• Where: Cole 1.33a

Title:  How to Closely Read a Topic Model: Visualizing the Poetry of Emily Dickinson

Biography:  Jonathan Armosa is a Doctoral Fellow at New York University (NYU).  Jonathan’s research is in the area of Digital Humanities and focuses on Computational Modelling of Literature and Information Visualization.  READ MORE

SACHI Siân Lindley: New file metaphors for a networked world


Event details

  • When: 4th October 2017 14:00 - 15:00
  • Where: Purdie Theatre C

Please note that this seminar is confirmed for Purdie C on Wednesday October 4th between 14:00 and 15:00

Title: New file metaphors for a networked world
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SACHI Seminar: Benjamin Bach – Between Exploration and Explanation: Visualizations for Insights, Curiosity, and Storytelling


Event details

  • When: 5th July 2017 15:00 - 16:00
  • Where: Cole 1.33a

 

Please note that this seminar will now take place in Jack Cole 1.33A on Wednesday 5th July between 15:00 and 16:00

Title: Between Exploration and Explanation: Visualizations for Insights, Curiosity, and Storytelling.

Abstract: This talk presents a set of interactive visualizations for exploration and recent work in how to communicate insights through data-driven stories. In particular, I will present work on visualizing networks including an open-source online platform. Then, I will discuss comics as an approach to communicate not only changes in temporal data but to weave narration, textual explanations, and data visualizations. The questions raised by the talk are about effective ways to engage a larger audience in understanding, learning, and use of visualizations for exploration and communication. As visualizations are becoming more and more commonplace and familiar to people, we can see more and more aspects of our daily lives being potentially enriched with information presented visually. Eventually, I want to raise the question of which role novel technology such as Augmented and Virtual Reality can play in exploring, communicating, and interacting with visualizations.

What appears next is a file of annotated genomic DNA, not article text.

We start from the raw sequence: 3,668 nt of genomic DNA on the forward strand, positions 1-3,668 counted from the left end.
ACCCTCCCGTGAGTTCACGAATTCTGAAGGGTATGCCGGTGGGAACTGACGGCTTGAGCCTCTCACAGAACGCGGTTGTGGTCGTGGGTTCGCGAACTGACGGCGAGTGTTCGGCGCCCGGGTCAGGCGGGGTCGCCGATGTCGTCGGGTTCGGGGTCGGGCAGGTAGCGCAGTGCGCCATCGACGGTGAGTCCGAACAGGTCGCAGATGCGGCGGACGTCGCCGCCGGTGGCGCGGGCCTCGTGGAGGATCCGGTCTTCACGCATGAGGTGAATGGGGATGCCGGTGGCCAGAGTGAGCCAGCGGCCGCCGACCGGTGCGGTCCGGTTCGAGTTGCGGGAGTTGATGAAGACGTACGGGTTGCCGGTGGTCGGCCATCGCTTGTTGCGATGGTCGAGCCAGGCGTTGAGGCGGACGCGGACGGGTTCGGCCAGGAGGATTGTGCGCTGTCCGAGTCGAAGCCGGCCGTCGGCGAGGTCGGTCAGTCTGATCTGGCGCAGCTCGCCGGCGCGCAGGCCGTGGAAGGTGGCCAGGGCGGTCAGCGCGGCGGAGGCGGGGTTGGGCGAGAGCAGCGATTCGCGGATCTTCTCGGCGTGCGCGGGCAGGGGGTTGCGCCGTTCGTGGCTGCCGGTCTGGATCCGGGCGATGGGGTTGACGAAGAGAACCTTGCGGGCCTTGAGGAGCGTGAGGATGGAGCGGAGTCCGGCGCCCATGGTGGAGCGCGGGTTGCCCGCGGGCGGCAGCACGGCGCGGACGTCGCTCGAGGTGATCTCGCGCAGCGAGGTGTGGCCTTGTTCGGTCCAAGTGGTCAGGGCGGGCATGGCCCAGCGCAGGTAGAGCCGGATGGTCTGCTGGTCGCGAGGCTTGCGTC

Biography: Benjamin is a Lecturer in Design Informatics and Visualization at the University of Edinburgh. His research designs and investigates interactive information visualizations to help people explore, present, and understand information hidden in data. He focuses on the visualization of dynamic networks (e.g., social networks, brain connectivity networks), as well as temporal data (e.g., changes in videos and Wikipedia articles, events on timelines), comics for storytelling with visualizations, as well as visualization and interaction in Augmented and Virtual Reality. Before joining the University of Edinburgh in 2017, Benjamin worked as a postdoc at Harvard University, Monash University, as well as the Microsoft-Research Inria Joint Centre. Benjamin was visiting researcher at the University of Washington and Microsoft Research in 2015. He obtained his PhD in 2014 from the Université Paris Sud where he worked at the Aviz Group at Inria.